Cowiche Valley Wagon Road
Length: 3.45 miles
Beginning Elevation: 2,050 feet elevation
End Elevation: 2,900 feet elevation
Elevation Gain: 1,100 feet
Trailhead: 4.1 miles west of Summitview Avenue on Cowiche Mill Road. Park well off the road on this quiet byway (Waypoint 1) - WDFW Land, Discovery Pass Required
This segment of the William O Douglas Trail follows the historic Cowiche Valley Wagon Road up to the to Hatton Road, both historical routes, dating from the late 1800s. This hike makes a super day hike; the return trip totaling 6.9 miles.
1880 map showing historic Indian trail/wagon road along "Cowechee Creek":
William O. Douglas explored and wrote about this landscape:
"I do not envy those whose introduction to nature was lush meadows, lakes, and swamps where life abounds. The desert hills of Yakima had a poverty that sharpened perception. Even a minute violet quickens the heart when one has walked far or climbed high to find it. Where nature is more bountiful, even the tender bitterroot might go unnoticed. Yet when a lone plant is seen in bloom on scabland between batches of bunch grass and sage, it can transform the spot as completely as only a whole bank of flowers could do in a more lush environment. It is the old relationship between scarcity and value, one of the lessons which the foothills of Yakima taught me."
Find the trailhead on the west side of a pronounced ravine along Cowiche Mill Road.
The wagon road track is grown over and vague for a short distance, then becomes more apparent as it wends its way up the ravine, sometimes in the bottom, at others on either sidehill. Along the talus flanking the ravine, listen for the distinct song of the rock wren (Waypoint 2), wedded to this habitat.
The ravine peters out and soon you see an east-west elk fence ahead (Waypoint 4). Go west along the track. At a steep dip, a dry rivulet, note rocky outcrops on the west side (Waypoint 4). A small clump of Lomatium columbiana occurs here. Look also for the Western Fence Lizard, a denizen of Cowiche Canyon Wagon Road talus.
Western Fence Lizard
Continue along the south side of the elk fence to a 90-degree corner. Make a turn to the right (north). Instead of following the elk fence north, the trail (former game trails) head off to the northwest to a 2-track about 1/3 mile ahead. Go left (west) again, following this track upwards through a mosaic of shrub-steppe habitats with dramatically different soil depths. Deeper soils are grown to Bitterbrush, Three-tip Sagebrush with a dense sward of bunchgrasses (Bluebunch Wheatgrass and Idaho Fescue). Lupines and Arrowleaved Balsamroot are common spring wildflowers on these deeper soils. A wide expanse of lithosols (Waypoint 5) along the way is enlivened in spring with a variety of biscuitroots, including numerous Canby’s, and a sparser cover of others such as: Geyers’s, nudicaule, and Nine-leaved. The tiny and rare Tauschia hooveri occurs in good numbers in places along the trail, best noted in April. The Horned Lark is the dominant songbird in this habitat. Its tinkling song coming from high in the sky provides a constant melody through the spring months. Everywhere along the trail during spring and early summer, listen for the flutings of the Western Meadowlark. Overhead, Turkey Vultures ply the sky, keeping a sharp eye (and nose) for any carrion lying about.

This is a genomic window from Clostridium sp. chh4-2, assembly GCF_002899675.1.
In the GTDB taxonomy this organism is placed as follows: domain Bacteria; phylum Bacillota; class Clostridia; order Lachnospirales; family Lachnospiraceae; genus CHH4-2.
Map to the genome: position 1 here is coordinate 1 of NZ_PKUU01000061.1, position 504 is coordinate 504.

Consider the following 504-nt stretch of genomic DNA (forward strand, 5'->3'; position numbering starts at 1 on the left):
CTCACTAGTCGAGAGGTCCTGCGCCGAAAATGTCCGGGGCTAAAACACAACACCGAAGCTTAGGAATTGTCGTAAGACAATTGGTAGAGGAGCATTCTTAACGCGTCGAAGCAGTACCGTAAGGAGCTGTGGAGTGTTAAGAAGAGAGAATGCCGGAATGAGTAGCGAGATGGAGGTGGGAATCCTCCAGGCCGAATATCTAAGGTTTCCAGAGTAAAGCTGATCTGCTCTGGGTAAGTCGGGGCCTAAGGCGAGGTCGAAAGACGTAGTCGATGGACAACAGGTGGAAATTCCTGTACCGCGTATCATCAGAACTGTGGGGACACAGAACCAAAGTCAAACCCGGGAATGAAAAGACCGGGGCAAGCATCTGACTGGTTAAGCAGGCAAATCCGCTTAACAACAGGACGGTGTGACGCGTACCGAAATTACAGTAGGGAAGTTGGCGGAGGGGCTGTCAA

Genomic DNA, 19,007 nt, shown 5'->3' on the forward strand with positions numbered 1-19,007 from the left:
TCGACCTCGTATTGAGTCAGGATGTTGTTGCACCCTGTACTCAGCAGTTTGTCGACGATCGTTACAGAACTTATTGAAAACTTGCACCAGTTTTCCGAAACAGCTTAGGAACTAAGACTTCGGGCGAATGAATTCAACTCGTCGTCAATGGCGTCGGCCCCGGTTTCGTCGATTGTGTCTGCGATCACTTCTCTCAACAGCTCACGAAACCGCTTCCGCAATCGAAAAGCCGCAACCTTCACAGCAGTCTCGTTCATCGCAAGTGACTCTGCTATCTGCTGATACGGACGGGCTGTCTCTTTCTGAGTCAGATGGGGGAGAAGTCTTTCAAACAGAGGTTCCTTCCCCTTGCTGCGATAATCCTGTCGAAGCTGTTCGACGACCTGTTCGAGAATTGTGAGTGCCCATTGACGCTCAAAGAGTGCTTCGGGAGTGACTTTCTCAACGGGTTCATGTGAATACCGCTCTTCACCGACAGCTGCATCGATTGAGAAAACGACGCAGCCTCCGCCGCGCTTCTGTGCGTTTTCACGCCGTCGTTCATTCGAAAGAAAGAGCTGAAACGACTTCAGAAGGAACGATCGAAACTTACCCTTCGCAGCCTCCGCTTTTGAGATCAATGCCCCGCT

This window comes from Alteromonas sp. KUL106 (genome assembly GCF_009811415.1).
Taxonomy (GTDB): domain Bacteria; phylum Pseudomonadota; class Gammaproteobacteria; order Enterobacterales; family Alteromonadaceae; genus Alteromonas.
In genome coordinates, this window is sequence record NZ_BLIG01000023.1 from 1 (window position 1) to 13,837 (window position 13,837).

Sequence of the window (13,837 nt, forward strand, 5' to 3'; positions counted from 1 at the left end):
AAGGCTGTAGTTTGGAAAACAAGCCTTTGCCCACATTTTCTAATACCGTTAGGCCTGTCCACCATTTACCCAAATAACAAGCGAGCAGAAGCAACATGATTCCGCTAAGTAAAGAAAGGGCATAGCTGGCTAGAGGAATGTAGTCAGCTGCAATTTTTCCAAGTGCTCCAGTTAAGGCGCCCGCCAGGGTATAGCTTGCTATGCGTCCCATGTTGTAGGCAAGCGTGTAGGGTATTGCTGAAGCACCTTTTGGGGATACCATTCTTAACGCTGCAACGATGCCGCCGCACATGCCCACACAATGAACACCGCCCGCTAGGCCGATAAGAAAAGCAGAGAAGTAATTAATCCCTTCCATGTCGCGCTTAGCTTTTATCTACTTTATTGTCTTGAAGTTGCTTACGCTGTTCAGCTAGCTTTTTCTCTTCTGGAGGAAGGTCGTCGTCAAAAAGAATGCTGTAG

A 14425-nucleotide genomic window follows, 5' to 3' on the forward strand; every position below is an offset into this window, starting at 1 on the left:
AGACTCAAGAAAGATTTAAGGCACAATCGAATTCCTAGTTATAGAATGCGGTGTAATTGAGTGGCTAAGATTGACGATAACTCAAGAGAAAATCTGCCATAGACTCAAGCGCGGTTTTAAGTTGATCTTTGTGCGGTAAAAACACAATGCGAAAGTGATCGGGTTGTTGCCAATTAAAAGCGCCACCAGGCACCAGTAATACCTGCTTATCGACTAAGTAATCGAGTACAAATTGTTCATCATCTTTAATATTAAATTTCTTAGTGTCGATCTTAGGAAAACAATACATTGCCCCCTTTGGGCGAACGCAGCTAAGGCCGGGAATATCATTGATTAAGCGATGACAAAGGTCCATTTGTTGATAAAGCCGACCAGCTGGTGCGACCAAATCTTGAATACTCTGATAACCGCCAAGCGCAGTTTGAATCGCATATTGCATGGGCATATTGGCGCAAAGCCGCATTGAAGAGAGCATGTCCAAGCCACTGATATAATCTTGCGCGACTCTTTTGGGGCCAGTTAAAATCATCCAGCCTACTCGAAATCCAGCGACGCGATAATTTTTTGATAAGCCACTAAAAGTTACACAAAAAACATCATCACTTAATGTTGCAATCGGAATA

Much of this hike traverses a landscape providing abundant winter range for both Mule Deer and Elk. Bitterbrush, especially, is favored as a browse species for both these ungulates. The Washington Department of Fish and Wildlife maintains a feeding station just to the south of Cowiche Creek South Fork.
Bitterbrush above Cowiche Valley
At 2,800 feet elevation, the trail again meets an elk fence. Keep west alongside this fence climbing to a saddle (2,900 feet elevation). This is a great spot to pause and take in the view around you. The Cascade Mountain east slopes loom just to the west. The westerly margin of the Shrub-steppe Zone is near at hand, meeting the lower edge of the Ponderosa Pine Zone just below you along the Hatton Road. To the north, seemingly close enough to reach out and touch, the commanding hulk of Clemans Mountain commands your attention. To the west, capped with a large communications tower, is Bethel Ridge. Southwest, through a tiny gap, is the fire lookout atop Jumpoff Ridge. Nearby to the southeast lies Cowiche Mountain, a prominent example of the Yakima Fold Belt. Downslope to the east lies the expansive apple and pear orchards west of Yakima, while off in the distance are Umtanum and Yakima Ridges, also within the Yakima Fold Belt. This vast area of shrub-steppe lies within the Yakima Training Center, a military installation.
From the saddle, continue along the fence line a few hundred yards to the Hatton Road (Waypoint 6). Here, return by the way you came, or go left (west) and begin Hatton Road Hike.
001 46°39.858' 120°47.302, elev 2059 Ft: Trailhead-west side of ravine
002 46°40.002' 120°47.447, elev 2122 Ft: Talus and rocky slopes
003 46°40.371' 120°47.366, elev 2282 Ft: Elk fence
004 46°40.368' 120°47.673, elev 2323 Ft: Gulch and streambed-dry
005 46°40.717' 120°49.122, elev 2751 Ft: Lithosols with tauschia hooveri
006 46°40.869' 120°49.978, elev 2919 Ft: Hatton Road at gate
Please RESPECT private property -- do not enter posted private land or cross exclusionary fences!